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In our opinion, roadschooling is one of the coolest things about traveling full time as a family. Not only do you get to spend a whole lot more time together as a family, but you also get the privilege of showing your kids the ways of the world. One of the very best things you can add to your roadschooling lineup? Teaching kids how to plan a trip.
We know that sounds kinda crazy, but hear us out. Figuring out how to plan a trip is hugely educational! It requires budgeting, route planning, research, and creative problem-solving. While planning a trip, your kids will have to use their geography skills, as well as money math. Besides, your kids are sure to have an even better time traveling when they get some say in what you see and do, and being a part of the planning process will help them understand all the work that goes into travel planning.
Not sure how to hand the travel planning over to your little explorers? Well, we don’t recommend handing them the reins and letting them go crazy. Instead, we think it’s best to provide some clear boundaries and let the kids work within those.
Here are our top tips for showing your kids how to plan a trip.
Teaching Kids How to Plan a Trip: Decide on a Budget
Before you do anything else, decide on a budget for the trip. Sit down with your kids and explain the spending limit. Help them break the budget down by category, deciding how much will be spent on gas, how much on campsite fees, how much on entertainment, etc.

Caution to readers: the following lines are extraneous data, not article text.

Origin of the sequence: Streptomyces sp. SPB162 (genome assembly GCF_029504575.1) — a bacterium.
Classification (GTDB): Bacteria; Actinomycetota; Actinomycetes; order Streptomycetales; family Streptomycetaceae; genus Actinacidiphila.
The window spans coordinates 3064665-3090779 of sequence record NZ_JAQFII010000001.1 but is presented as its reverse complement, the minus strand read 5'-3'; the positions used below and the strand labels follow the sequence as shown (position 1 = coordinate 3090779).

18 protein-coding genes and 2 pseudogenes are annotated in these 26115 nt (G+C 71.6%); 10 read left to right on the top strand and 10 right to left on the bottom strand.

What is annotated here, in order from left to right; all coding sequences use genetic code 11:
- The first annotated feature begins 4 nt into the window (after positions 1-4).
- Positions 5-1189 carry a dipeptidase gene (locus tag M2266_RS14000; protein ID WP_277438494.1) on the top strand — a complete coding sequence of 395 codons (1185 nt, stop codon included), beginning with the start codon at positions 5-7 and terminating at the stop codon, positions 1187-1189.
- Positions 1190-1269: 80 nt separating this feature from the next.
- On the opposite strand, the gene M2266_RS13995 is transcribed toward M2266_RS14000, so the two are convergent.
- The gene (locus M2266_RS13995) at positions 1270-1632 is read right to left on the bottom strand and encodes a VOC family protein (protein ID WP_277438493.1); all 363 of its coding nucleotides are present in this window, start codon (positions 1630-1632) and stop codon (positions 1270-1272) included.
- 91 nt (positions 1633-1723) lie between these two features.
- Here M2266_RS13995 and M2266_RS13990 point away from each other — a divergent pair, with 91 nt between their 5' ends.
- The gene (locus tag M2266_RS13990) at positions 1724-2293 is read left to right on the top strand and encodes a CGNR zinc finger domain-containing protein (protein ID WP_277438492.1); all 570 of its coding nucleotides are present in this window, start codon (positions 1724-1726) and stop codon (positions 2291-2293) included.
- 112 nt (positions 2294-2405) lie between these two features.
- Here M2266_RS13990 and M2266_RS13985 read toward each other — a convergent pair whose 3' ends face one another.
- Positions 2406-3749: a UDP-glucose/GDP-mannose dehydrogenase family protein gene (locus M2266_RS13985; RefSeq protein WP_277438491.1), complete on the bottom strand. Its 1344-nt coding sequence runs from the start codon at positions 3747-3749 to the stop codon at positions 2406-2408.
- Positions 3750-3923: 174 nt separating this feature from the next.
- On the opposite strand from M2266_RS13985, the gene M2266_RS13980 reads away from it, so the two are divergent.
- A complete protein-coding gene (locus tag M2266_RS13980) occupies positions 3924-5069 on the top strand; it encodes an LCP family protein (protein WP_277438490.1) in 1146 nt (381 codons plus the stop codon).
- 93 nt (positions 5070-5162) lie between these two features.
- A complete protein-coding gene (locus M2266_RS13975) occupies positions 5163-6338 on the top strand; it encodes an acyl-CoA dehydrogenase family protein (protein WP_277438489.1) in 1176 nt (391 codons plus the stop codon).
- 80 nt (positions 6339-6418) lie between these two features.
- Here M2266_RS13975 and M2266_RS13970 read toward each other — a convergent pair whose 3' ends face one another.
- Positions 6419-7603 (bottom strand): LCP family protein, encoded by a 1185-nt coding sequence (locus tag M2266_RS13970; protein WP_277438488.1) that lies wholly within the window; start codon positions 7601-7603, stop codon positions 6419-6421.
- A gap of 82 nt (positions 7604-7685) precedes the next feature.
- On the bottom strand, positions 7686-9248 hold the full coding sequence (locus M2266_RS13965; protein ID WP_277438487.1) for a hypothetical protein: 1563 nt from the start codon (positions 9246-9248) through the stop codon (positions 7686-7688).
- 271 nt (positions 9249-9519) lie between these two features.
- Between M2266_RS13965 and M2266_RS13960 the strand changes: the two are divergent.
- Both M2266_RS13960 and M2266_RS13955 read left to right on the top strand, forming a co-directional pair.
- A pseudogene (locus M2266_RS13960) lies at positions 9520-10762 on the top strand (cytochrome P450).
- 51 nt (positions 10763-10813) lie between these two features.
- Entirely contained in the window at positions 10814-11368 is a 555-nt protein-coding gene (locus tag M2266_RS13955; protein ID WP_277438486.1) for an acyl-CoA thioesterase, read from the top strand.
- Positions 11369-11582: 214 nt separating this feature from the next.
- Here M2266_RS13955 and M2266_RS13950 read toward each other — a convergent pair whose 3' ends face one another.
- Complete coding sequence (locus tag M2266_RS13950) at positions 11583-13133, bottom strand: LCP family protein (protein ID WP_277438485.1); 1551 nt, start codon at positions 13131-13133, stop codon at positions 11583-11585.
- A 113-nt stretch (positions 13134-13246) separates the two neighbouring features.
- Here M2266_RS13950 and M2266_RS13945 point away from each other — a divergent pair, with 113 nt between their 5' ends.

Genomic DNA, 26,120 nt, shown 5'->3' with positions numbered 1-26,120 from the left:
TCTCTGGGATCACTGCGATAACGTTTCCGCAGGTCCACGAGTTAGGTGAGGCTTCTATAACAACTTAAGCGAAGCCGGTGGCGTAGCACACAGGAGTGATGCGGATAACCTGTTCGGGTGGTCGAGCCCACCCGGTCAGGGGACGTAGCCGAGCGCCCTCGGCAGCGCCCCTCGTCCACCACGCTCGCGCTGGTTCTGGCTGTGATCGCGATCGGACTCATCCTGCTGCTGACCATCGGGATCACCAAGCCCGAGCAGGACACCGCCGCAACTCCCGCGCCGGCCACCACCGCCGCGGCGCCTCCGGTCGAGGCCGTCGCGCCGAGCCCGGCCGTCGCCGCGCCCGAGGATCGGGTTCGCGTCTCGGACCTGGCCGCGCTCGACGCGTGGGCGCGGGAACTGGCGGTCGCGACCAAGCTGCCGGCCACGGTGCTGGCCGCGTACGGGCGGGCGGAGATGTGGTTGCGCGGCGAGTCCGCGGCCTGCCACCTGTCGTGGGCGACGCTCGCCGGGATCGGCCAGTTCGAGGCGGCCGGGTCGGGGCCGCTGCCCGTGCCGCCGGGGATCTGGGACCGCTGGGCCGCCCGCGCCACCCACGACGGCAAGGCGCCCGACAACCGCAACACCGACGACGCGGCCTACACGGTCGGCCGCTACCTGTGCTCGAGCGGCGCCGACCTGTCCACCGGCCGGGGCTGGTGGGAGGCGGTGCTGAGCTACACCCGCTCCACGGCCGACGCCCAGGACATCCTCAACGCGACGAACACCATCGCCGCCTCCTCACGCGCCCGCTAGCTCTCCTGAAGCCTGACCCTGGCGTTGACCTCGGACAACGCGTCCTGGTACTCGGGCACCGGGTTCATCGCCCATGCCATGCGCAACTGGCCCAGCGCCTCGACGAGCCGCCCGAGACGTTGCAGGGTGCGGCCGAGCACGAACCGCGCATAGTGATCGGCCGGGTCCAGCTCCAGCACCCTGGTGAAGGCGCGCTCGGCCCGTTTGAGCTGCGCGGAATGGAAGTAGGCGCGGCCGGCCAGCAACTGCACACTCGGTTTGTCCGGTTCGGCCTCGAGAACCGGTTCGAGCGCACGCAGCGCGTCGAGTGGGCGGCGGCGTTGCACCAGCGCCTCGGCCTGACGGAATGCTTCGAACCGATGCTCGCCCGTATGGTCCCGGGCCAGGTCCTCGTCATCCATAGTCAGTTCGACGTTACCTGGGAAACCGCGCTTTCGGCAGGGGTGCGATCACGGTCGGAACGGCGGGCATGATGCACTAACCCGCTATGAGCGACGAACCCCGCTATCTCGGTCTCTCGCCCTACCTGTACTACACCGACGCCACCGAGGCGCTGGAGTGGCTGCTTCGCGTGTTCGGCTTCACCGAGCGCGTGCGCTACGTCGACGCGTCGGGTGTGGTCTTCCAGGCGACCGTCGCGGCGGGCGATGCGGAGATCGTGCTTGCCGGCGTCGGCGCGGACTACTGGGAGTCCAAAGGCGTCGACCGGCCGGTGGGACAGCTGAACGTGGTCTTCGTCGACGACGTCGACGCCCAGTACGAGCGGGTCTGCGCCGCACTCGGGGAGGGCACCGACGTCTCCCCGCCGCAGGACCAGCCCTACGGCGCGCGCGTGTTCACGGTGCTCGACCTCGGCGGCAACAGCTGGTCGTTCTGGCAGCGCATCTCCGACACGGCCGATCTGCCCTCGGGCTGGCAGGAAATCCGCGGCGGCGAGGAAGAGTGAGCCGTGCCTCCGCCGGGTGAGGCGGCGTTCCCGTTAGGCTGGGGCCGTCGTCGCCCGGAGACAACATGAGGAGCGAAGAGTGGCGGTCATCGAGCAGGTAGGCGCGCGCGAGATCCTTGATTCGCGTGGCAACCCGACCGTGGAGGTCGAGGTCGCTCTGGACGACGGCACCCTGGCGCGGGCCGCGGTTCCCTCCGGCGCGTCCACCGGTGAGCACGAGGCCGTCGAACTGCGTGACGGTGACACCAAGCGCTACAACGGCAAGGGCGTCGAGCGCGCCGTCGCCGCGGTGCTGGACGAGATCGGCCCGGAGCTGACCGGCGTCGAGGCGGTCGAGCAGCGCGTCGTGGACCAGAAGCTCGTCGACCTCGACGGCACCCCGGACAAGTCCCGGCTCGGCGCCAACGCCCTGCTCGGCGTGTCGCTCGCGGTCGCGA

For younger kids, it might help to create a tactile or visual way for them to keep track of their budget. For instance, you could give your kids a pile of LEGO bricks—each brick representing $10—and have them place the correct number of bricks in each category. Older kids might prefer making a graph (excellent practice) or even just a list of line items and how much they have to work with in each category.
Once a destination is chosen and campsites are booked, you can adjust the blocks to represent how much you will actually spend, but encourage kids to stay within their budget and remind them that any leftover money can be rolled over into the “fun” budget for sightseeing.
Pick Out a Destination
The next thing your kids will need to do when showing your kids how to plan a trip is decide where you’ll go. There are a few ways you can help your kids with this, depending on how much freedom you want to give them (which often directly correlates with how old they are).
One option is to take a look at your gas budget, have your kids do the math to figure out how far that will get you based on your vehicle’s mileage (remind them to add in a cushion), and then let them choose a destination within that distance.
Another way to go about it? Pick out three or four destinations you’d be willing to visit and ask your kids which sounds most appealing to them.
The last way you could go about this step is by showing your kids on a map the direction you are headed and let them choose a stop along that route. Often, this makes the most sense when you have an end goal in mind (Florida for winter or Maine for summer, for instance).
Find the Perfect Campsite